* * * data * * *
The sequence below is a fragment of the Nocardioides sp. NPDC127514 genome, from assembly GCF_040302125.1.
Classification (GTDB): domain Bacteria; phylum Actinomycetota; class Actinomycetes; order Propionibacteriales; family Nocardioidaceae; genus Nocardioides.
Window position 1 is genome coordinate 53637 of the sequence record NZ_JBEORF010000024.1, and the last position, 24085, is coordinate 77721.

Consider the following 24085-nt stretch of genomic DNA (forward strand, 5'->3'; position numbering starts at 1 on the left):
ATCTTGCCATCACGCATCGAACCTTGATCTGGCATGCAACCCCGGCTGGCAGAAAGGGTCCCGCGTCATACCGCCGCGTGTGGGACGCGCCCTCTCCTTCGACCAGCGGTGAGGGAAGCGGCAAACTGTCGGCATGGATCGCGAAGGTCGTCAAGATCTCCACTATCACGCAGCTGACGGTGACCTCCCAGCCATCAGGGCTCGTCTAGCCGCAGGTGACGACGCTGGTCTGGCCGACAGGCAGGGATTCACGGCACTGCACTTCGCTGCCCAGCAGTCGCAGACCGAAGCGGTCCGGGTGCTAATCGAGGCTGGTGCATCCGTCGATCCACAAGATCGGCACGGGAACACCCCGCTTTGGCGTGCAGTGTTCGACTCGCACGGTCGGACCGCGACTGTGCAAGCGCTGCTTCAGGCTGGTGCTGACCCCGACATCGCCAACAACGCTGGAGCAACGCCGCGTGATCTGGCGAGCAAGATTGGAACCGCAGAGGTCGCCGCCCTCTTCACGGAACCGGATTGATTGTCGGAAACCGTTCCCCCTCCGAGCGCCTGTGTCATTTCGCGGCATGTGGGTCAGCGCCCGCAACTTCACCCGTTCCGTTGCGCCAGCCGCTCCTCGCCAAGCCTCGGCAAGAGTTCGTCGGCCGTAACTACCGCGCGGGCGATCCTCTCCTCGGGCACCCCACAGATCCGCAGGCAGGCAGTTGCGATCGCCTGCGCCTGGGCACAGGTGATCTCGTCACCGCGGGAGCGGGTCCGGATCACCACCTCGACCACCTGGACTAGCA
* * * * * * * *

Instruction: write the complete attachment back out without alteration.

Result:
The sequence below is a fragment of the Nocardioides sp. NPDC127514 genome, from assembly GCF_040302125.1.
Classification (GTDB): domain Bacteria; phylum Actinomycetota; class Actinomycetes; order Propionibacteriales; family Nocardioidaceae; genus Nocardioides.
Window position 1 is genome coordinate 53637 of the sequence record NZ_JBEORF010000024.1, and the last position, 24085, is coordinate 77721.

Consider the following 24085-nt stretch of genomic DNA (forward strand, 5'->3'; position numbering starts at 1 on the left):
ATCTTGCCATCACGCATCGAACCTTGATCTGGCATGCAACCCCGGCTGGCAGAAAGGGTCCCGCGTCATACCGCCGCGTGTGGGACGCGCCCTCTCCTTCGACCAGCGGTGAGGGAAGCGGCAAACTGTCGGCATGGATCGCGAAGGTCGTCAAGATCTCCACTATCACGCAGCTGACGGTGACCTCCCAGCCATCAGGGCTCGTCTAGCCGCAGGTGACGACGCTGGTCTGGCCGACAGGCAGGGATTCACGGCACTGCACTTCGCTGCCCAGCAGTCGCAGACCGAAGCGGTCCGGGTGCTAATCGAGGCTGGTGCATCCGTCGATCCACAAGATCGGCACGGGAACACCCCGCTTTGGCGTGCAGTGTTCGACTCGCACGGTCGGACCGCGACTGTGCAAGCGCTGCTTCAGGCTGGTGCTGACCCCGACATCGCCAACAACGCTGGAGCAACGCCGCGTGATCTGGCGAGCAAGATTGGAACCGCAGAGGTCGCCGCCCTCTTCACGGAACCGGATTGATTGTCGGAAACCGTTCCCCCTCCGAGCGCCTGTGTCATTTCGCGGCATGTGGGTCAGCGCCCGCAACTTCACCCGTTCCGTTGCGCCAGCCGCTCCTCGCCAAGCCTCGGCAAGAGTTCGTCGGCCGTAACTACCGCGCGGGCGATCCTCTCCTCGGGCACCCCACAGATCCGCAGGCAGGCAGTTGCGATCGCCTGCGCCTGGGCACAGGTGATCTCGTCACCGCGGGAGCGGGTCCGGATCACCACCTCGACCACCTGGACTAGCA